“The fact they are buying out the loans attests to the strength of the structure,” one investor said. “These are financing vehicles, so the issuers are not trying to gouge the investors. They have an interest in ensuring the market remains healthy and their access to the capital markets is available when they need it.”

Another bond buyer said that by keeping deals “pristine,” issuers also bolster secondary-market trading, further enhancing the sector’s strength.

Rating-agency officials noted that the practice of buying out loans could end during a recession. “In a meaningful economic downturn, investors should expect issuers to act in a rational economic manner within the four corners of deal documents,” said Eric Thompson, who leads Kroll’s structured-finance effort.

Deryk Meherik, who focuses on CLO ratings at Moody’s, agreed. “We can only rely on what the deal’s docs require to be done, and buying out credit risk or defaulted loans is not a requirement,” he said.

He added, however, that the CLO structure offers inherent protections to holders of bonds that are senior to the component retained by sponsors. “There is an alignment of interests in CRE CLOs as the collateral manager has an incentive and is motivated to buy out impaired or defaulted loans” because it has a substantial first-loss position, he said. “That alignment of interest is further incentivized by the consultation and enforcement rights the bondholders have with the collateral manager, which provide additional impetus to keep underwriting tight. No one has spilled the apple cart yet. Everyone in the market appears to be keeping things honest.”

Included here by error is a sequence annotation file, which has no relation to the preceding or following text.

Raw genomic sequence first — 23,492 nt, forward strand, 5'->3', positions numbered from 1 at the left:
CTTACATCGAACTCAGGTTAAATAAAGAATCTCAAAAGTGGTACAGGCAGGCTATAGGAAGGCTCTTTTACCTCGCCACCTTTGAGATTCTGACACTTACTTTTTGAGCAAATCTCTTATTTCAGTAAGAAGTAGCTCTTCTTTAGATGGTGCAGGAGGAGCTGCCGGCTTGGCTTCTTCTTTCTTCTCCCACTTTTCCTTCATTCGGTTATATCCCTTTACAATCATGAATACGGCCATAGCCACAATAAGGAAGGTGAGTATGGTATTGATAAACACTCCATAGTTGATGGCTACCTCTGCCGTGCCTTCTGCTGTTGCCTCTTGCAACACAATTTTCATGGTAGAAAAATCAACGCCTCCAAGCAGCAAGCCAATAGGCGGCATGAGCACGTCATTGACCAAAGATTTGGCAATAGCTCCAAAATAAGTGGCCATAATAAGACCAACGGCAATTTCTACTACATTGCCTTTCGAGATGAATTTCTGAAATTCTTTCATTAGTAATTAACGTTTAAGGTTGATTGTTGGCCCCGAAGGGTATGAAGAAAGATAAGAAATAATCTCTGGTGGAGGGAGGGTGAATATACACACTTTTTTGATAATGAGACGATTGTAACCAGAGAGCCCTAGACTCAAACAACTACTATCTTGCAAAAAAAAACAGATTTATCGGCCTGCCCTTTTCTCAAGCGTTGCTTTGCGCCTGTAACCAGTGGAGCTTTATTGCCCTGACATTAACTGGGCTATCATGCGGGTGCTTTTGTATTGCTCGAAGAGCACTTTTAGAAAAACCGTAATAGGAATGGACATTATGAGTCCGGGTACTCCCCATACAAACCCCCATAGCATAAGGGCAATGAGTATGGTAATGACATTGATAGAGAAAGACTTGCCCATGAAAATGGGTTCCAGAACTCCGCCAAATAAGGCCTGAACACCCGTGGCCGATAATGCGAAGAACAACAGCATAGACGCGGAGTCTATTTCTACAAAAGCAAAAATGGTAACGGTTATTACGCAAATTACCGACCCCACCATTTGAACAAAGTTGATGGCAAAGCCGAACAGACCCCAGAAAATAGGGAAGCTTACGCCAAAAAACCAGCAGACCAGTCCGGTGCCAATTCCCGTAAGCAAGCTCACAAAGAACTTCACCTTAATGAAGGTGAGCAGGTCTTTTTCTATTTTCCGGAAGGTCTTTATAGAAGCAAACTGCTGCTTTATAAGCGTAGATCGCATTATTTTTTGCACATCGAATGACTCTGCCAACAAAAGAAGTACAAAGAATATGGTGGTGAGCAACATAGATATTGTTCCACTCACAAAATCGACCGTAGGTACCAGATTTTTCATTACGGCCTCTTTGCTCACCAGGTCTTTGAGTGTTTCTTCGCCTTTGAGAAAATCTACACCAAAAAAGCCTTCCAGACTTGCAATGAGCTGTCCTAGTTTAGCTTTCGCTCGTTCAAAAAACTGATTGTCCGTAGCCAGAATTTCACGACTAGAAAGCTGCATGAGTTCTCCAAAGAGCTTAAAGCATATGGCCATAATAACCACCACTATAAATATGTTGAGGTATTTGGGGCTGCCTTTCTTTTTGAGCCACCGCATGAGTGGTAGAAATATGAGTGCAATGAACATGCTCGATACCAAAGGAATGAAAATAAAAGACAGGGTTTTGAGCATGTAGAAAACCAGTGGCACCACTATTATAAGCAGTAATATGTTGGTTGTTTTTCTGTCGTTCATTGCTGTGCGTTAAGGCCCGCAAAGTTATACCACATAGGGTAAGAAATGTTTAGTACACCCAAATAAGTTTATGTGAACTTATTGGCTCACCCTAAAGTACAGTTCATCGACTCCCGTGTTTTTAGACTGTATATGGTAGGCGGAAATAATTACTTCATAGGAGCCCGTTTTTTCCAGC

One market professional, while agreeing that issuers are keeping a lid on leverage, noted that lenders are facing strong competition for business and that the sector hasn’t yet faced a recession. “Anyone who tells you they are just putting out good loans is talking their book,” he said. “They raise money, and they have to put it to work. They are out there trying to compete, and some of them are looking at assets with rose-colored glasses and hoping for the best.”

To date, the deals have performed extremely well. According to a Wells Fargo report on Sept. 9, the percentage of CLO loans in special servicing stood at a skimpy 0.28%, compared to 0.48% for single-borrower commercial MBS deals and 1.56% for conduit offerings. The $214.6 million of loans bought out of 2018 deals equals 1.7% of the $12.4 billion of CLO issuance rated by Kroll that year.

One investor contended that stiff competition among bridge lenders is causing some slippage in underwriting standards. “Clearly credit is deteriorating,” he said. “The question is why? My conclusion is the bridge lenders are stretching due to competition, but at this point it also seems to be idiosyncratic. When things are underwritten to perfection, the chances are greater that something goes wrong.”

One bridge lender agreed that there is some slippage, but insisted it’s at the margin. “On a very high level, lenders are holding the line,” he said. “On the fringes, you are getting some stuff that is getting chipped away.”